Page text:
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Jul 5, 2017 Latest post:
Mar 12, 2019
Joelle came home from school on Thursday, April 13th and wasn’t feeling well, Friday was a good day and Saturday she had a migraine so bad we ended up taking her to the Emergency Room for some relief. Sunday she sang in church with the school choir and shortly after returning to her pew, she passed out , so we returned to the emergency room for evaluation. There they diagnosed Joelle with a syncopal (fainting) episode and recommended we follow up with her primary doctor.
We scheduled a follow up because I was concerned about the events and Joelle was due for a echocardiogram anyhow (she was born with a murmur and has an echo every two years). Joelle’s primary referred us to Gunderson Lutheran Cardiology to determine if any more echo’s were actually necessary, because the last one was unchanged from previous echo’s and her murmur appeared to be fine.
Gunderson Lutheran scheduled us to meet with a Pediatric Cardiologist and they did some EKG testing. During the EKG testing, we were suddenly greeted by a team of doctors who were reviewing the EKG - it was not normal, especially for a very physically fit 12 year old girl. More tests were scheduled on a different day including another EKG, ECHO, and Cardiac Treadmill. The cardiologist performed all the tests and they discovered Joelle has some deep grooves in her heart called Trabeculation. When this is seen, along with the abnormal EKG, they refer to this as the issue that causes sudden cardiac death in athletes. Joelle’s treadmill corrected her issue with exercise, so they had her change her diet and were planning a follow-up in 6 months - go one with life as normal.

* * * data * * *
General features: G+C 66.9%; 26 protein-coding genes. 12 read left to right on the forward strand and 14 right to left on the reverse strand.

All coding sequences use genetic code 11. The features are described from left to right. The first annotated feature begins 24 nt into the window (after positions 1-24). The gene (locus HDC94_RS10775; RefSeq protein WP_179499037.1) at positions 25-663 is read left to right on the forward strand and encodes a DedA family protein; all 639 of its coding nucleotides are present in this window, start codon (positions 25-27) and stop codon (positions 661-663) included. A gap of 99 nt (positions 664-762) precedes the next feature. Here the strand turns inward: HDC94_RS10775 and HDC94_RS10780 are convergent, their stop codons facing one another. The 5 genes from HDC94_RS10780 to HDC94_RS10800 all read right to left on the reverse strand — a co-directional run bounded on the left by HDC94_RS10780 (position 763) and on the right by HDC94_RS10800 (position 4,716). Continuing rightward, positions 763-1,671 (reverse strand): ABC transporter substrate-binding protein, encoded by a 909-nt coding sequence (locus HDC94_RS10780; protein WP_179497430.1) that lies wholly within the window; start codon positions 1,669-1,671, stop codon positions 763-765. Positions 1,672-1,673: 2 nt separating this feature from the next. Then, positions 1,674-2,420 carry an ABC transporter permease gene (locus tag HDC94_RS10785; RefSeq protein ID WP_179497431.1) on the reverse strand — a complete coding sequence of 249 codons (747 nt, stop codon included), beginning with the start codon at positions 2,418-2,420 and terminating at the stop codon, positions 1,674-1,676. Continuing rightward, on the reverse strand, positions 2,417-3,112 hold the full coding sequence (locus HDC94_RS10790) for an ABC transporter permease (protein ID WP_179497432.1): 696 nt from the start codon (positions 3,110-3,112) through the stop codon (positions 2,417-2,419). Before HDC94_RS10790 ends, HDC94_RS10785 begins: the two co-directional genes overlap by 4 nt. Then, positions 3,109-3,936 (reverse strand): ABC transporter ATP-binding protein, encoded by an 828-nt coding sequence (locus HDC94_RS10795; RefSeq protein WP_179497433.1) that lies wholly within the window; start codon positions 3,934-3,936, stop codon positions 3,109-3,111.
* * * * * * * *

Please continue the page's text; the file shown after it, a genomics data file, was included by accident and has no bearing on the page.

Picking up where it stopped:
Fast forward about two weeks… I received a random phone call from Joelle’s cardiologist who said she couldn’t stop thinking about Joelle and she wanted to do one more testing, a cardiac MRI. She also began to review my mom’s medical record, because my mother has a gene on her dad’s side of the family that causes cardiac issues. The cardiologist indicated with the findings in my mothers test combined with Joelle’s issues were very concerning and I really needed to be tested to see if Joelle might also need testing- so we scheduled a meeting with the genetic councilor.
Today, June 27th, I received the results of the MRI and they were not the results I had expected, in fact I was in shock for quite some time. Joelle’s results showed she has both left and right ventricular cardiomyopathy (her pump isn’t working properly). She has all they signs of ARVC, which is caused by the PKP2 gene my mom has. The cardiologist consulted one of her colleagues for a brief overview with a Pediatric Cardiology Specialist at Mayo Clinic in Rochester and Joelle will be referred to Mayo, as they specialize and have seen more cases of Pediatric ARVC. This is a very rare disease in kids and they have little information since most cardiac conditions are found during adulthood. My insurance denied the genetic testing for me, however they will likely approve Joelle for the genetic testing and we will proceed that route.
What does this mean? From the quick glance the Mayo cardiologist had at the MRI, he felt Joelle’s final destination will eventually be a heart transplant. We may be able to work on some sort of other option for the time being, such as an On Demand device like a pacemaker/defibrillator. We will meet with the specialist and begin preparations to get Joelle on a list, as her condition is serious, but not life threatening at this point (that could change very quickly if she over does it, due to the enlarged areas of her heart.)
Joelle is in good spirits, I think we are coming out of the shock state. She will be traveling to North Carolina to spend some time over the 4th with Theresa and family, then returning home to continue skating, enjoying being a kid, and take time out for a few medical appointments. She is looking forward to being a 7th grader this fall and learning more about her heart.